Dentists allowed to do emergency procedures

Published 7:35 pm Friday, May 1, 2020

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NATCHEZ — Need to schedule a routine checkup at a Natchez dental office? For that, you will have to wait until after May 18 due to the COVID-19 pandemic.

Through May 10, the Mississippi State Board of Dental Examiners’ COVID-19 pandemic guidelines only allow dentists to conduct emergency procedures.

Last week, the Mississippi State Board of Dental Examiners met and agreed to extend the order allowing dentists to only see emergency patients until

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May 10. The order had been set to expire April 27 before it was extended.

The order is known as Phase 2 of the Mississippi State Board of Dental Examiners COVID-19 guidelines.

Phase 2 states that dentists can only perform essential services, including services for emergency patients, patients who are experiencing moderate tooth decay, severe tooth decay, fracture tooth repair pain, crowns, infection, swelling and initial therapy.

Dr. Brennan O’Brien of Brennan O’Brien dentist office in Natchez said emergency services are crucial even in the midst of the COVID-19 pandemic.

“It’s important for us dentists to see just emergency infection and pain patients to limit the number of people that we come in contact with,” O’Brien said. “The main reason the board asked us to stay open was to help with the back flow of patients at the emergency rooms. The other part is when we took an oath to become doctors that we would be there for the public in good times and bad times.”

According to the guidelines, beginning May 11 through May 18, dentists will be allowed to perform non-essential services for low-risk patients only.

Non-essential services are defined as new patients, patients being recalled and patients needing bridges and new bandings on their teeth.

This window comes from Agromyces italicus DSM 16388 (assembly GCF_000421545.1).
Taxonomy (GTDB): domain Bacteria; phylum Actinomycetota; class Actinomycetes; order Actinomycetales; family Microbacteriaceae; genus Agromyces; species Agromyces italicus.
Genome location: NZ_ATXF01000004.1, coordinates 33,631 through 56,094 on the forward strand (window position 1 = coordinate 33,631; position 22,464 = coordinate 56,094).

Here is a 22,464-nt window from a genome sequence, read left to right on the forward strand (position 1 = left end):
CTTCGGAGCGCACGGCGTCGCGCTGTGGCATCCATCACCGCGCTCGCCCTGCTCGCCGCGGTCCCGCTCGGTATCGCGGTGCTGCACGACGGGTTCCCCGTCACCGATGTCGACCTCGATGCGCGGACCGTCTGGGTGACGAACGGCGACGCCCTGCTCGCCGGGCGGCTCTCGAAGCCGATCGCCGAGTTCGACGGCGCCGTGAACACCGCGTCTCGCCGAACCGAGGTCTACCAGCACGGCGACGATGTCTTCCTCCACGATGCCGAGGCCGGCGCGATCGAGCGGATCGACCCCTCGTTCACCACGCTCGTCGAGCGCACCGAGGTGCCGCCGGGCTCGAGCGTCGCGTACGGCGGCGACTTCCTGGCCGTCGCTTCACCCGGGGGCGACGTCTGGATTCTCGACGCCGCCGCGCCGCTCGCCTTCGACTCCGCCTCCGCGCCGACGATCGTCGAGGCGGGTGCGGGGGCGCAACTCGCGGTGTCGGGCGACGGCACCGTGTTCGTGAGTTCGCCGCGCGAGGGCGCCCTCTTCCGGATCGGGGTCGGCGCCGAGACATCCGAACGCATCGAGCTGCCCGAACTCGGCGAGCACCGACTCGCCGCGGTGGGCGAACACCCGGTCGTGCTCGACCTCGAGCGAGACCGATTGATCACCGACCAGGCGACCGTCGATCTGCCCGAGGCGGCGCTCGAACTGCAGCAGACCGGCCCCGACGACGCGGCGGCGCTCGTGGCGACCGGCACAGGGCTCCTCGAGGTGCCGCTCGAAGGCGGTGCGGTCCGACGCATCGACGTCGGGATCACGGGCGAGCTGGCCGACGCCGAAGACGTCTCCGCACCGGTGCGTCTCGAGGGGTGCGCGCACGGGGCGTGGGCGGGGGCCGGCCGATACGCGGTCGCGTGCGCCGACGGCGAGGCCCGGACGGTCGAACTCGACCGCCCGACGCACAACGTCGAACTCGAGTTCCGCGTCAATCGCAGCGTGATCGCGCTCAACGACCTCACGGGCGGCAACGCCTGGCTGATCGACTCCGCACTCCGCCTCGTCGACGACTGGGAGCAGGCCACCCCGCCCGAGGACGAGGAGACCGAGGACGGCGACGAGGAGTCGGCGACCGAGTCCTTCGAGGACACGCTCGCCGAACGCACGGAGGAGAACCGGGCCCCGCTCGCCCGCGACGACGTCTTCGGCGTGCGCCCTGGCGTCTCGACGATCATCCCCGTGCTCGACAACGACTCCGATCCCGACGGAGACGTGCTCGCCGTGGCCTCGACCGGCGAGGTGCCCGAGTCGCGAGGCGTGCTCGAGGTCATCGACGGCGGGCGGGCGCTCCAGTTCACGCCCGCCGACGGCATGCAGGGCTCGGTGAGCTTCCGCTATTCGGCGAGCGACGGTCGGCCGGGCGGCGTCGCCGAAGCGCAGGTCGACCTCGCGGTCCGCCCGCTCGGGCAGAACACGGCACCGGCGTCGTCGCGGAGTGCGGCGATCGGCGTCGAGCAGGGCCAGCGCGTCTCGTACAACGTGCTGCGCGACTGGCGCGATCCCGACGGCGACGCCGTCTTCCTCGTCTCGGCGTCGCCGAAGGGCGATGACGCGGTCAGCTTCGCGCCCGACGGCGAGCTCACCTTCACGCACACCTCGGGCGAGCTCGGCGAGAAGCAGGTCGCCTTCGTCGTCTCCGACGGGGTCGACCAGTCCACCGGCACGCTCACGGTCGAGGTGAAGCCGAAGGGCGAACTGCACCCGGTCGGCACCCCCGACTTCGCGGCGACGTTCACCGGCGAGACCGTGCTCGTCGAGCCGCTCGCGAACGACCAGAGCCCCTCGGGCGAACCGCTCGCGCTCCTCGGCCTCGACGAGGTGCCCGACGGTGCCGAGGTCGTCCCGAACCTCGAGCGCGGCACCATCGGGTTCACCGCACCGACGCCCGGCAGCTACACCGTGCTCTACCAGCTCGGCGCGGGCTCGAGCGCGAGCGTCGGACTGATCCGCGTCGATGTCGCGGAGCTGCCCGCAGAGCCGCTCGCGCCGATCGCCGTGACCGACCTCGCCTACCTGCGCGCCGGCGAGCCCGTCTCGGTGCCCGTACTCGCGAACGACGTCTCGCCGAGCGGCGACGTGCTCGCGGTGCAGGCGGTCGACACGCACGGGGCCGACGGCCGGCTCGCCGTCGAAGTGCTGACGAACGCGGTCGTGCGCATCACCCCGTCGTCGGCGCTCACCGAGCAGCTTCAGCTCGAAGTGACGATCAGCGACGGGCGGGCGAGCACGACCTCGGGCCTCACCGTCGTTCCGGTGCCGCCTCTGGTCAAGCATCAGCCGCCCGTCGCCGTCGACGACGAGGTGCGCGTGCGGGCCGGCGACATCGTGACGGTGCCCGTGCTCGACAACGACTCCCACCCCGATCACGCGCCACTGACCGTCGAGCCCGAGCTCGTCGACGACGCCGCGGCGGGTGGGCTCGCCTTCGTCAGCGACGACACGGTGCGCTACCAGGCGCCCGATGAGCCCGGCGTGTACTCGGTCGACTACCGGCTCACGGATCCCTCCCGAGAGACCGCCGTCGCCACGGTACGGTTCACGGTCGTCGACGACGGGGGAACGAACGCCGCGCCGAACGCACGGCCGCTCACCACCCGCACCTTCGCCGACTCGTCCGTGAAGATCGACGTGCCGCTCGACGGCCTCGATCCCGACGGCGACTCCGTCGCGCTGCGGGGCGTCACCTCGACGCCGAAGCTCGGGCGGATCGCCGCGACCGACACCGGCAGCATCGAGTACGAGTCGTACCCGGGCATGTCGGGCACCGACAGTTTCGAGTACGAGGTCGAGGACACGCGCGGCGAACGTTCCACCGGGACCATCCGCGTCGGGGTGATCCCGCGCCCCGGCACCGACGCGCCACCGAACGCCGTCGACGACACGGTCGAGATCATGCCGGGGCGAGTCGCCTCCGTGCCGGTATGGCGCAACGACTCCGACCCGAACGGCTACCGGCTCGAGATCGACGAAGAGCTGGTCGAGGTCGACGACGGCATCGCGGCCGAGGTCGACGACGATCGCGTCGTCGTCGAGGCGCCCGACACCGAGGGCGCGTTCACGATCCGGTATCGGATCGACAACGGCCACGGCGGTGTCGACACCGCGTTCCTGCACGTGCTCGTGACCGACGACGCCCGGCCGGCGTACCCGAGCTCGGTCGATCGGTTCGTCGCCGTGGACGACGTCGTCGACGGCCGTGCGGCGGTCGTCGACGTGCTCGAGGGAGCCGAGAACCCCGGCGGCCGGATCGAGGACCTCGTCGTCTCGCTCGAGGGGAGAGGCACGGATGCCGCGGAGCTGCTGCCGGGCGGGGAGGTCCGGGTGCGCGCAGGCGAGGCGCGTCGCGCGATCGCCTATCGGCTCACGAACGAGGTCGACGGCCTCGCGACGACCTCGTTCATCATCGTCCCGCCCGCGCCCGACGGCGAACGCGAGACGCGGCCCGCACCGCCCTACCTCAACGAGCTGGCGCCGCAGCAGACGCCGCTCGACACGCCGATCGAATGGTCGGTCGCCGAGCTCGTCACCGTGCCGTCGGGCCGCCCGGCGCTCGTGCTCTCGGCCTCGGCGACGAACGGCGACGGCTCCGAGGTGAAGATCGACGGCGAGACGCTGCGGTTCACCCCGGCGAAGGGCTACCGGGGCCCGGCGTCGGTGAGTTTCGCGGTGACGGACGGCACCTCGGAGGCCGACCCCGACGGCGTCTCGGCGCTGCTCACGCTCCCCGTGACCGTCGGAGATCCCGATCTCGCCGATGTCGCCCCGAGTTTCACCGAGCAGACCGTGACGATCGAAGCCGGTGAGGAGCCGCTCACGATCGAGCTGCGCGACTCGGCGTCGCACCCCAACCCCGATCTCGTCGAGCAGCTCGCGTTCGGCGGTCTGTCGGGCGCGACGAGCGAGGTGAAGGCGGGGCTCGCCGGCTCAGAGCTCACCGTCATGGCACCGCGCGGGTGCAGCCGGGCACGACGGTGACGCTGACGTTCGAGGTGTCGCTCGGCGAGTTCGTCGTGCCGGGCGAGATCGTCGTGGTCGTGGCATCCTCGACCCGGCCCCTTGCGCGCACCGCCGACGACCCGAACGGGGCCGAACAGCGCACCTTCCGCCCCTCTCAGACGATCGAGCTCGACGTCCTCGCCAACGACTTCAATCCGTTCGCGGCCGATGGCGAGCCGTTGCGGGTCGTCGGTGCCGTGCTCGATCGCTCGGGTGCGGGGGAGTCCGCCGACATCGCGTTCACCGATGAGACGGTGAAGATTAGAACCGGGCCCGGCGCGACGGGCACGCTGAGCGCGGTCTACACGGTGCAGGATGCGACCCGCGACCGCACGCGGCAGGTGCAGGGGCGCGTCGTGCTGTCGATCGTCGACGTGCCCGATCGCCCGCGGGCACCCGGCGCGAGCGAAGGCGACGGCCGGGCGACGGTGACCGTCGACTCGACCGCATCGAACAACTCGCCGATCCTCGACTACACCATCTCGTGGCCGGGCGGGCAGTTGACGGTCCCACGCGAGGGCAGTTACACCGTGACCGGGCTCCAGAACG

Low-risk patients are those who don’t have any severe illnesses, people not living in nursing homes or long-term care facilities and people with no chronic lung disease.

Under the guidelines, beginning May 18, dentists may perform essential and non-essential services to anyone.

Dallas Morris, general manager for Miss-Lou Family Dentistry, said his staff members are using different ways to contact their emergency patients about their procedures.

“We’re utilizing phone confrontations with what’s going on,” Morris said. “We’re trying to send forms electronically and we’re asking our patients to brush their teeth prior to us coming. All of our scheduled patients are to remain in their vehicles and they should call or text when they arrive at the dental office.”

Morris said that before any patients step into any dental office, a staff member meets the patient at their car, where the patients’ temperature is taken. Then, the patient comes into the office and is sent to a sanitizing station to rinse their month and wash their hands. Finally, a patient is led back to an examination room to see their doctor for their emergency appointment.

Connie Graves, office manager at Dr. Brennan O’Brien’s office, said at the beginning of the pandemic she didn’t know much about the virus.

“I have learned a lot about the virus, so it’s a bit scary to stay open,” Graves said. “I find it very challenging because our office is mandated by the Mississippi Dental Board to what we can and can’t do with high-risk patients. It’s very challenging and you have a lot that you have to keep up with and you have to be sure of. I also feel proud that I’m still working during this time because we have provided a necessity for our patients that have an infection or are in pain.”

For dental offices, some will have to wait until May 18 to reopen their offices to all patients.

“We’re hoping that the virus will pass sooner than later,” Morris said. “We’re wishing everyone the best.”